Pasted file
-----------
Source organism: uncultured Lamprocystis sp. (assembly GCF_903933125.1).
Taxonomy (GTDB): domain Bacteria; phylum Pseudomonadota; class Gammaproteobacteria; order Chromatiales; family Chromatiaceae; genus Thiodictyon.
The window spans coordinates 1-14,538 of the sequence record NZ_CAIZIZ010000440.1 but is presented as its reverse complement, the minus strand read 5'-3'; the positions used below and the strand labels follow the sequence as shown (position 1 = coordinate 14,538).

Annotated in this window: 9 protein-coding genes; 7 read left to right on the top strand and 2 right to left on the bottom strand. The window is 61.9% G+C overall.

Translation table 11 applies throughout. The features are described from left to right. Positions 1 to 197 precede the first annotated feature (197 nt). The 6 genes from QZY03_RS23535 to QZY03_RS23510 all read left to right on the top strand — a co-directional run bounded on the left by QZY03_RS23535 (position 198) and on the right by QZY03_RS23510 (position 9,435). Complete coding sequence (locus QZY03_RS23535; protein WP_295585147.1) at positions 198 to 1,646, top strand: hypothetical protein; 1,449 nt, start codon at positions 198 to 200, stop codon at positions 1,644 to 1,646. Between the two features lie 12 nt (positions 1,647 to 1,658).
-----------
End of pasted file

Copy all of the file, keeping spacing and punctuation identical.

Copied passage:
Source organism: uncultured Lamprocystis sp. (assembly GCF_903933125.1).
Taxonomy (GTDB): domain Bacteria; phylum Pseudomonadota; class Gammaproteobacteria; order Chromatiales; family Chromatiaceae; genus Thiodictyon.
The window spans coordinates 1-14,538 of the sequence record NZ_CAIZIZ010000440.1 but is presented as its reverse complement, the minus strand read 5'-3'; the positions used below and the strand labels follow the sequence as shown (position 1 = coordinate 14,538).

Annotated in this window: 9 protein-coding genes; 7 read left to right on the top strand and 2 right to left on the bottom strand. The window is 61.9% G+C overall.

Translation table 11 applies throughout. The features are described from left to right. Positions 1 to 197 precede the first annotated feature (197 nt). The 6 genes from QZY03_RS23535 to QZY03_RS23510 all read left to right on the top strand — a co-directional run bounded on the left by QZY03_RS23535 (position 198) and on the right by QZY03_RS23510 (position 9,435). Complete coding sequence (locus QZY03_RS23535; protein WP_295585147.1) at positions 198 to 1,646, top strand: hypothetical protein; 1,449 nt, start codon at positions 198 to 200, stop codon at positions 1,644 to 1,646. Between the two features lie 12 nt (positions 1,647 to 1,658).